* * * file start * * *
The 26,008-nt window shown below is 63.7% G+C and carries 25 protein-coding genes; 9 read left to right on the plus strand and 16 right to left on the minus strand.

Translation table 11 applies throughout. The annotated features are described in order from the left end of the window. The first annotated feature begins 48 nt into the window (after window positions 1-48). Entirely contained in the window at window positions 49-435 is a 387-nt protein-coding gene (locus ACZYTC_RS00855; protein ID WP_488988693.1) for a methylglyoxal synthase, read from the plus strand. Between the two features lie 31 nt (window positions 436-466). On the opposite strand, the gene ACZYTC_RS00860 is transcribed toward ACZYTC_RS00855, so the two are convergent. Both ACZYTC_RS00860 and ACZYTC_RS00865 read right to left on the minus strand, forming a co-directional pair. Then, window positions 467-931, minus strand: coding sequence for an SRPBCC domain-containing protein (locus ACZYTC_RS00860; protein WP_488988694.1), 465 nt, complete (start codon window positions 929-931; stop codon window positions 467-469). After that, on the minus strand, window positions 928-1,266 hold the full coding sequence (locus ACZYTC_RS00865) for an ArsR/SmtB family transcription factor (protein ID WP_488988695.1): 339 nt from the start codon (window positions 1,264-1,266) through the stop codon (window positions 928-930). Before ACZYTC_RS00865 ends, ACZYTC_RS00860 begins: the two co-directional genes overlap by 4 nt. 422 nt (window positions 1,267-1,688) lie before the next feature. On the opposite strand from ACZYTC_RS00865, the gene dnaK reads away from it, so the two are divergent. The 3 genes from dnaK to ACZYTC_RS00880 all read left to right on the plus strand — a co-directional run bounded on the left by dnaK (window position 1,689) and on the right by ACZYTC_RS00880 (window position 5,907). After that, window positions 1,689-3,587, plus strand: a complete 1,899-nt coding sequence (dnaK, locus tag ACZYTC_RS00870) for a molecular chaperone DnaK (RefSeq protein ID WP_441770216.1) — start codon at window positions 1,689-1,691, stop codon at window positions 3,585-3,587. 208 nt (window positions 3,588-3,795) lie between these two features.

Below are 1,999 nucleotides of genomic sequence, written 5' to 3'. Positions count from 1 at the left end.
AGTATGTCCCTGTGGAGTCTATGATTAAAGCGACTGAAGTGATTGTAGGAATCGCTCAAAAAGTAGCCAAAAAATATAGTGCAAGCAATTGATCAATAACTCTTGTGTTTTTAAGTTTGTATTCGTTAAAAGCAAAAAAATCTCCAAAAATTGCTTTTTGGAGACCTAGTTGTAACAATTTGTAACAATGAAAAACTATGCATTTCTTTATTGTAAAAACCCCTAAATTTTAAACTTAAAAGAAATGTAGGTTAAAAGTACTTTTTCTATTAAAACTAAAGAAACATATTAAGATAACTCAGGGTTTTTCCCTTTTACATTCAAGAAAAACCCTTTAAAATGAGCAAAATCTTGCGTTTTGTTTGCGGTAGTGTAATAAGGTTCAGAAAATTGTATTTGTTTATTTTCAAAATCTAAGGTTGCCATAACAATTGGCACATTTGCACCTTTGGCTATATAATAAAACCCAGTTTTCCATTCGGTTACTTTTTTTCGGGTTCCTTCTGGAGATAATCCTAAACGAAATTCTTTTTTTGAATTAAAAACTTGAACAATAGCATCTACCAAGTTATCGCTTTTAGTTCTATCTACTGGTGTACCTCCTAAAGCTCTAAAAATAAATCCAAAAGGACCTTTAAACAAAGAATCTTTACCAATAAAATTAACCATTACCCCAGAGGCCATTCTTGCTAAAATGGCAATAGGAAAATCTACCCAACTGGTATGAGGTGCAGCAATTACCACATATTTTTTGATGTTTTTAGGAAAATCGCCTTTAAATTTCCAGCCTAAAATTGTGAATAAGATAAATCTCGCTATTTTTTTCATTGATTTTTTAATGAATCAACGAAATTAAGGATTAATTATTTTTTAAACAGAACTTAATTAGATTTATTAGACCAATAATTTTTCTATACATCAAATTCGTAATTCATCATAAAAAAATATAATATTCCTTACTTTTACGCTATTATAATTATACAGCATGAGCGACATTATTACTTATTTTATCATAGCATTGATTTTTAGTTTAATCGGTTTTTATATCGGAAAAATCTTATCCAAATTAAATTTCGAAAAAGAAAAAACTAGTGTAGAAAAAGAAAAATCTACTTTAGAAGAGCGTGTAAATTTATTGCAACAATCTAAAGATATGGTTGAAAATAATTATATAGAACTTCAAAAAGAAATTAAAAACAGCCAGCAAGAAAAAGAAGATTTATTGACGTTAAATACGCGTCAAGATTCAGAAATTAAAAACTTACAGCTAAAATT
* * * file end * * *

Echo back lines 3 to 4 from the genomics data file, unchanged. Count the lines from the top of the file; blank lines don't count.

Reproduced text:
Below are 1,999 nucleotides of genomic sequence, written 5' to 3'. Positions count from 1 at the left end.
AGTATGTCCCTGTGGAGTCTATGATTAAAGCGACTGAAGTGATTGTAGGAATCGCTCAAAAAGTAGCCAAAAAATATAGTGCAAGCAATTGATCAATAACTCTTGTGTTTTTAAGTTTGTATTCGTTAAAAGCAAAAAAATCTCCAAAAATTGCTTTTTGGAGACCTAGTTGTAACAATTTGTAACAATGAAAAACTATGCATTTCTTTATTGTAAAAACCCCTAAATTTTAAACTTAAAAGAAATGTAGGTTAAAAGTACTTTTTCTATTAAAACTAAAGAAACATATTAAGATAACTCAGGGTTTTTCCCTTTTACATTCAAGAAAAACCCTTTAAAATGAGCAAAATCTTGCGTTTTGTTTGCGGTAGTGTAATAAGGTTCAGAAAATTGTATTTGTTTATTTTCAAAATCTAAGGTTGCCATAACAATTGGCACATTTGCACCTTTGGCTATATAATAAAACCCAGTTTTCCATTCGGTTACTTTTTTTCGGGTTCCTTCTGGAGATAATCCTAAACGAAATTCTTTTTTTGAATTAAAAACTTGAACAATAGCATCTACCAAGTTATCGCTTTTAGTTCTATCTACTGGTGTACCTCCTAAAGCTCTAAAAATAAATCCAAAAGGACCTTTAAACAAAGAATCTTTACCAATAAAATTAACCATTACCCCAGAGGCCATTCTTGCTAAAATGGCAATAGGAAAATCTACCCAACTGGTATGAGGTGCAGCAATTACCACATATTTTTTGATGTTTTTAGGAAAATCGCCTTTAAATTTCCAGCCTAAAATTGTGAATAAGATAAATCTCGCTATTTTTTTCATTGATTTTTTAATGAATCAACGAAATTAAGGATTAATTATTTTTTAAACAGAACTTAATTAGATTTATTAGACCAATAATTTTTCTATACATCAAATTCGTAATTCATCATAAAAAAATATAATATTCCTTACTTTTACGCTATTATAATTATACAGCATGAGCGACATTATTACTTATTTTATCATAGCATTGATTTTTAGTTTAATCGGTTTTTATATCGGAAAAATCTTATCCAAATTAAATTTCGAAAAAGAAAAAACTAGTGTAGAAAAAGAAAAATCTACTTTAGAAGAGCGTGTAAATTTATTGCAACAATCTAAAGATATGGTTGAAAATAATTATATAGAACTTCAAAAAGAAATTAAAAACAGCCAGCAAGAAAAAGAAGATTTATTGACGTTAAATACGCGTCAAGATTCAGAAATTAAAAACTTACAGCTAAAATT